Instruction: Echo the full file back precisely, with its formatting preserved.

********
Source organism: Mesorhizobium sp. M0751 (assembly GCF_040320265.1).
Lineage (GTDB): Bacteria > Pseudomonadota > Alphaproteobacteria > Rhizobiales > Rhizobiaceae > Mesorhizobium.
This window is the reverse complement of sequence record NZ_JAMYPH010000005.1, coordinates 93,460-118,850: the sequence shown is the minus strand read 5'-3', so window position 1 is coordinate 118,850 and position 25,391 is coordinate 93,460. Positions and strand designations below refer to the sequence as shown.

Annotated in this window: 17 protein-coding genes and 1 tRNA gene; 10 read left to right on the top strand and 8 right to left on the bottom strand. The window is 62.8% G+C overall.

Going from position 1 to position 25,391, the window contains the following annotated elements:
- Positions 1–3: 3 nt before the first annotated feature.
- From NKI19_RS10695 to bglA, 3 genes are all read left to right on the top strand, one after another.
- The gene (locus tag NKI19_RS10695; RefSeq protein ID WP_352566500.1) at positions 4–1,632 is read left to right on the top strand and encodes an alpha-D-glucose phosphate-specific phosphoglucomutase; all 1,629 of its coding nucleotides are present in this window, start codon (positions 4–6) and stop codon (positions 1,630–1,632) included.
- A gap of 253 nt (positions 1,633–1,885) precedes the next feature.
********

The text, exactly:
Source organism: Mesorhizobium sp. M0751 (assembly GCF_040320265.1).
Lineage (GTDB): Bacteria > Pseudomonadota > Alphaproteobacteria > Rhizobiales > Rhizobiaceae > Mesorhizobium.
This window is the reverse complement of sequence record NZ_JAMYPH010000005.1, coordinates 93,460-118,850: the sequence shown is the minus strand read 5'-3', so window position 1 is coordinate 118,850 and position 25,391 is coordinate 93,460. Positions and strand designations below refer to the sequence as shown.

Annotated in this window: 17 protein-coding genes and 1 tRNA gene; 10 read left to right on the top strand and 8 right to left on the bottom strand. The window is 62.8% G+C overall.

Going from position 1 to position 25,391, the window contains the following annotated elements:
- Positions 1–3: 3 nt before the first annotated feature.
- From NKI19_RS10695 to bglA, 3 genes are all read left to right on the top strand, one after another.
- The gene (locus tag NKI19_RS10695; RefSeq protein ID WP_352566500.1) at positions 4–1,632 is read left to right on the top strand and encodes an alpha-D-glucose phosphate-specific phosphoglucomutase; all 1,629 of its coding nucleotides are present in this window, start codon (positions 4–6) and stop codon (positions 1,630–1,632) included.
- A gap of 253 nt (positions 1,633–1,885) precedes the next feature.